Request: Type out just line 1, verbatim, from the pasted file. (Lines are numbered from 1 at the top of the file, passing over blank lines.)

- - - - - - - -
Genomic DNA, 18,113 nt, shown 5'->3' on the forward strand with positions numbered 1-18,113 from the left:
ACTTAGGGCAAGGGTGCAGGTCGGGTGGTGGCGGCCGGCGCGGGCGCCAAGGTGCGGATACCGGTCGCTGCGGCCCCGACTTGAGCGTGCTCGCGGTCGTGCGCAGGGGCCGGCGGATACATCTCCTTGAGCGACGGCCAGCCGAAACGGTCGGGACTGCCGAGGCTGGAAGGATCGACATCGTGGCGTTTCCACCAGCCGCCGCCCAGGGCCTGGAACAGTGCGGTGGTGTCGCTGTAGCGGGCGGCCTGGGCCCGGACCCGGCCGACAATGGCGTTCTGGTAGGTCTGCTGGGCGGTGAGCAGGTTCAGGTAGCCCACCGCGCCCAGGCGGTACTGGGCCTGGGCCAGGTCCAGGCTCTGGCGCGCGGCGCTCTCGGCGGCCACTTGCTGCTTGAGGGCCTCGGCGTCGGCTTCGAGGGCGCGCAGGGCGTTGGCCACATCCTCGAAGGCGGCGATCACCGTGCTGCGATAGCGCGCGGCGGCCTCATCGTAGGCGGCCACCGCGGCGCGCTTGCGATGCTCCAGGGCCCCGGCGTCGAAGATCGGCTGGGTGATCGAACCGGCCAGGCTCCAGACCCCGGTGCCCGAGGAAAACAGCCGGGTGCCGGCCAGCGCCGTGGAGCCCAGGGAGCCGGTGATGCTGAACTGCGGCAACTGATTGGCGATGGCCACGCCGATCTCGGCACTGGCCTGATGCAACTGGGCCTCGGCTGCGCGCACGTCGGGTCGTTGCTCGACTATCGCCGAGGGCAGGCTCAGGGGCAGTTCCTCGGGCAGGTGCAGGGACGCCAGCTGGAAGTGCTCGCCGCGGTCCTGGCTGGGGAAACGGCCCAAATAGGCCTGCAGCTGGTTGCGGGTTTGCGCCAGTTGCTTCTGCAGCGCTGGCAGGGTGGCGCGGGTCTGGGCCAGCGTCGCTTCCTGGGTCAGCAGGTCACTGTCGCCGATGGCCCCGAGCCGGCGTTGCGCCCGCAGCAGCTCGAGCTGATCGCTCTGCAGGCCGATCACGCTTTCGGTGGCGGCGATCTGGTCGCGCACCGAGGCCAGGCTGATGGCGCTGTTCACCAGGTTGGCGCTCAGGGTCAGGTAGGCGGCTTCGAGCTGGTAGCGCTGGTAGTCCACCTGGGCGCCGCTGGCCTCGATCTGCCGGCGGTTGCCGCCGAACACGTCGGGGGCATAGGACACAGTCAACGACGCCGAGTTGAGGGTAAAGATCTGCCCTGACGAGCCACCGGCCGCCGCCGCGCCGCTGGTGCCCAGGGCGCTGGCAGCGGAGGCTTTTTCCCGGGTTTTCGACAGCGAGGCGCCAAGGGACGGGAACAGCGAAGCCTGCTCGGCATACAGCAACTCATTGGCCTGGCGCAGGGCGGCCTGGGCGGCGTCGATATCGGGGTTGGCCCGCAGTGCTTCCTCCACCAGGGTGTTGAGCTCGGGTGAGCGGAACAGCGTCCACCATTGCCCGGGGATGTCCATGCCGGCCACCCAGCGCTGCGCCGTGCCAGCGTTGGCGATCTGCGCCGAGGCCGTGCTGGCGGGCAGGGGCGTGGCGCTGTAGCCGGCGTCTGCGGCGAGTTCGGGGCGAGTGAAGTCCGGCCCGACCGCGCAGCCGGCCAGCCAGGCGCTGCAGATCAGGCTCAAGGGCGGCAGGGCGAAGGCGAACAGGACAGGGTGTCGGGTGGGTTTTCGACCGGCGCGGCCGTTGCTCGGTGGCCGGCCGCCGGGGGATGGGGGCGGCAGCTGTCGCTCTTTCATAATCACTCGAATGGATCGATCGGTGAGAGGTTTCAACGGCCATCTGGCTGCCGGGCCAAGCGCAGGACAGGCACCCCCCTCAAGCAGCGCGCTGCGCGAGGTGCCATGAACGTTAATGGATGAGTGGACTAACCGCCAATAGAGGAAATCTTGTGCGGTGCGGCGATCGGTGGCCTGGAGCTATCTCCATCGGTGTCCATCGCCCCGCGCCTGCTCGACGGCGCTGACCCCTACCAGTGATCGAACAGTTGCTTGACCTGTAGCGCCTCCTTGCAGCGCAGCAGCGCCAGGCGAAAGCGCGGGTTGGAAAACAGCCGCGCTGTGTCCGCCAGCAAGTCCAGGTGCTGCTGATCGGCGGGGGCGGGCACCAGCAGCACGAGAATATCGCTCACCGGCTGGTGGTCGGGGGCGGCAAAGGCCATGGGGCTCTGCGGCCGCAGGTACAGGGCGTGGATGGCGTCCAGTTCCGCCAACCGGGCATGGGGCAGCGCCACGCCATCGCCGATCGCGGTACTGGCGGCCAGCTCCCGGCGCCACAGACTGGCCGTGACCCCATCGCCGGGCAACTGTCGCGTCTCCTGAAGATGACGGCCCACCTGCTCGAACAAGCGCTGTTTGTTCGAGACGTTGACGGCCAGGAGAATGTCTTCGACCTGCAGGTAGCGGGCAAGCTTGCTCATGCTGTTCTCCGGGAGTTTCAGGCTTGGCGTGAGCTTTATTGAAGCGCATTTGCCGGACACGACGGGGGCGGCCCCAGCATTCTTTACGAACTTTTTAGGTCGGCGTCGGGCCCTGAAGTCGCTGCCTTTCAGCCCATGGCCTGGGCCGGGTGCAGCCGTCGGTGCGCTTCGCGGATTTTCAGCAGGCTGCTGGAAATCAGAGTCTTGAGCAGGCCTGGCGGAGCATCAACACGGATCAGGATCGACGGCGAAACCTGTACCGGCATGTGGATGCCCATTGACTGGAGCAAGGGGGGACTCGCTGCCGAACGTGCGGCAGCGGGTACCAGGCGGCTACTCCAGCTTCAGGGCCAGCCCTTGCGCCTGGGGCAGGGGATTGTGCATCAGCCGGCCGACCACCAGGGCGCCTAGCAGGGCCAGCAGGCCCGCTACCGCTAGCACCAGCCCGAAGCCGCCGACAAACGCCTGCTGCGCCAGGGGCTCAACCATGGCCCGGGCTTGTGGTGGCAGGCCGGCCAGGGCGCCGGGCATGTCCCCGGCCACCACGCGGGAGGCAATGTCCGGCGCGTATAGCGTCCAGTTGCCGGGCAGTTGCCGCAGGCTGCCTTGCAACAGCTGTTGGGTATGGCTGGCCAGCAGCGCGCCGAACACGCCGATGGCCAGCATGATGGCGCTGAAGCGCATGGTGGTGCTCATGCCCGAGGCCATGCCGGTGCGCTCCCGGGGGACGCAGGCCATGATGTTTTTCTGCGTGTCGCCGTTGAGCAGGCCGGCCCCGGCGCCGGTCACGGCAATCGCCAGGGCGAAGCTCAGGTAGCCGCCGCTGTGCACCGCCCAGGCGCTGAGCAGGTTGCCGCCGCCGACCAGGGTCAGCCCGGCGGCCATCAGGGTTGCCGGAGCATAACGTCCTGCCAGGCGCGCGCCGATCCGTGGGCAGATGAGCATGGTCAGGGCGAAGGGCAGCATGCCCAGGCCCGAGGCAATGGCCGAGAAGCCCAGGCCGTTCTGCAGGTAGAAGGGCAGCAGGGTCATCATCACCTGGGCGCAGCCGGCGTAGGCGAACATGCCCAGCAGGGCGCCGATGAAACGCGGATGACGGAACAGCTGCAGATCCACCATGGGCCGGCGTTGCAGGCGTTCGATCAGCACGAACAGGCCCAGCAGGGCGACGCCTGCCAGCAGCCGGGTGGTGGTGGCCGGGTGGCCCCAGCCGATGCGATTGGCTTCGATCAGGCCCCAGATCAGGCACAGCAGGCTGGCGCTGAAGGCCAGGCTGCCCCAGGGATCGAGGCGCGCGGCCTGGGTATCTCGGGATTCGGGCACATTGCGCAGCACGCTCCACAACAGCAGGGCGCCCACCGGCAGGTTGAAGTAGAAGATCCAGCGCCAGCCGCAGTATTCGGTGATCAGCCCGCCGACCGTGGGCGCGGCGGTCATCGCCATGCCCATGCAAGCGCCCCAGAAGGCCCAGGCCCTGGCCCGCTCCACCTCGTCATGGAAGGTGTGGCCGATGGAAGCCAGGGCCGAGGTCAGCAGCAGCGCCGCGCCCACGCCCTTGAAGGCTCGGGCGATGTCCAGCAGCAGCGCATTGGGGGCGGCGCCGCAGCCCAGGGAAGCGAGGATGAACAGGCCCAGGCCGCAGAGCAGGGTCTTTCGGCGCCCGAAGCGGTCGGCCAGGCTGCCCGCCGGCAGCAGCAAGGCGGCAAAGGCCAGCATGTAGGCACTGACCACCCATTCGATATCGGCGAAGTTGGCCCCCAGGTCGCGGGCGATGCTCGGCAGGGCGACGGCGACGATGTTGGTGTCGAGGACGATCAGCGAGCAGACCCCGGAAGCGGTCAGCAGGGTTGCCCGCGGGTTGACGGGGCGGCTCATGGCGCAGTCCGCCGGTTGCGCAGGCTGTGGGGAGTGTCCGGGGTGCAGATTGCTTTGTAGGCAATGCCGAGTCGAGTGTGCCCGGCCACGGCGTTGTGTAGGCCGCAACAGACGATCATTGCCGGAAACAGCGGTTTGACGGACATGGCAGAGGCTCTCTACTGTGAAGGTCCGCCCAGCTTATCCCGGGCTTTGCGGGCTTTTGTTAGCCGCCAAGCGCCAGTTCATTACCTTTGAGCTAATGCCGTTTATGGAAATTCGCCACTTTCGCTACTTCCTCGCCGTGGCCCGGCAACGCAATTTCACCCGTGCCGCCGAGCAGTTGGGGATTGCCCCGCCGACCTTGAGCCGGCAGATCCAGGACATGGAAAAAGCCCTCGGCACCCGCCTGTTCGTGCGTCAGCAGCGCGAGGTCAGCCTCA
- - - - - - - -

Genomic DNA, 18,113 nt, shown 5'->3' on the forward strand with positions numbered 1-18,113 from the left: